10 Best Used All-Wheel-Drive Vehicles Under $10,000

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Overview

10 Best Used All-Wheel-Drive Vehicles Under $10,000

If you must battle inclement weather, you will appreciate the niceties of all-wheel drive. The traction advantages of having each of the four wheels capable of driving the vehicle gives you a feeling of confidence that you can’t quite explain until you’ve felt it for yourself. Because of this inherent advantage many families opt for all-wheel-drive vehicles today, though the prices for new AWD models are stiff. But there is a solution: a reliable used AWD vehicle. If you are willing to dip back several model years, you can purchase a good all-wheel-drive vehicle for under $10,000, and this list is a great starting point for your research efforts. It draws on the vast experience of our seasoned master mechanic, who provides you with inside info on reliability, what can go wrong and what it could take to fix things.

Nissan's most affordable SUV of a decade ago has become renowned for its rugged body-on-frame construction, powerful V6 engine and appetite for all things dirty and boulder-strewn. This means the vehicle is rugged but some examples have been “rode hard and put away wet” so be selective in your choice of a used example. Potential issues include communication problems between various computer modules, sometimes resulting in a “no-start” condition. Coolant loss along with “no or low heat” from the heater is another somewhat common complaint. More expensive are problems with the 4WD transfer case motor and relays that operate it. If you can find a lightly used or well-maintained Xterra you’ll find its civilized interior and comfortable ride make it perfectly suitable as a daily driver.

The Hyundai Santa Fe is an SUV that has proven to offer good reliability, and, in the Hyundai tradition, used versions typically include a long list of standard equipment. Among the relatively small but irritating issues is a problem with the fuel gauge, because the Santa Fe has a two-compartment fuel tank fitted with two level sensors. If one of the two sensors goes bad, the fuel gauge will not register correctly and the check engine light will glow. This requires replacement of the level sensors. The throttle position sensor can also be an issue, sending the vehicle into limp-in mode, meaning it will not exceed 40 mph. The positive is that these issues don’t involve major, expensive systems, so the Hyundai Santa Fe can be a good used-vehicle buy.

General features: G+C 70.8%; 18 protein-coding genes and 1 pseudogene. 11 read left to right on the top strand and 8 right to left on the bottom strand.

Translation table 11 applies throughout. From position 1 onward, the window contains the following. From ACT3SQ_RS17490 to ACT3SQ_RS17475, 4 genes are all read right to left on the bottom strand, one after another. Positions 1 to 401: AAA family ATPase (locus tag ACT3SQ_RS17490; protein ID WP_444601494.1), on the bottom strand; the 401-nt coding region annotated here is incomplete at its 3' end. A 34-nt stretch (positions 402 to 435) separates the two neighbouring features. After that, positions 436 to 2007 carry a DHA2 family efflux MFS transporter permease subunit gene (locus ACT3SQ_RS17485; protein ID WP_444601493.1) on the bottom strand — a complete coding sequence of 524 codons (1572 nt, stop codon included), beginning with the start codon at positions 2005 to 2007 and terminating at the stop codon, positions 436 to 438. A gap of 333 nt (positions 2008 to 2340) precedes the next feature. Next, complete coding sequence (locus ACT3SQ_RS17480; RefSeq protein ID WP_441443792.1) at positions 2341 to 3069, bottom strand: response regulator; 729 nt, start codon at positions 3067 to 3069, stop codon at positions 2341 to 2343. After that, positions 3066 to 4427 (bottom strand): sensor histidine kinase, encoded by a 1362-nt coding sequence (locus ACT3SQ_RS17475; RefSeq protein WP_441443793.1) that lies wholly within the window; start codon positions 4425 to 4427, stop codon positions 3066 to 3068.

The Nissan Murano was one of the earliest crossover SUVs, featuring unit-body construction that allows for a more sophisticated suspension setup than the typical truck-based SUV. The tradeoff is diminished towing capacity and off-road ability, but the benefit is a much higher level of on-road ride and handling. One of the first vehicles in its class to offer a CVT transmission, the Murano went through some teething problems because of it. There can be issues with the column spiral connection that might prevent the horn from working and make the airbag system inoperative. While a CVT that goes south could be expensive, the other issues are in the minor category. Another plus: the Murano looks “newer” than many vehicles its age.

The midsize Nissan Pathfinder created a decades-long legacy as a versatile on-road/off-road SUV. With room for five, plenty of power for towing and hauling and a design that still looks good 10 years later, the Pathfinder deserves consideration. While car-based crossovers dominate this list, some buyers want a sturdy body-on-frame design epitomized by the Pathfinder. Potential issues include fuel-level sensors, tire pressure sensors and the need to replace the catalytic converter. If your test drive indicates some slippage or other issues with the automatic transmission, you might want to pass because there have been transmission issues. Still, the Pathfinder offers a sunny interior, a wealth of cargo space and the ability to venture off-road and through heavy snow. A good choice if well-maintained.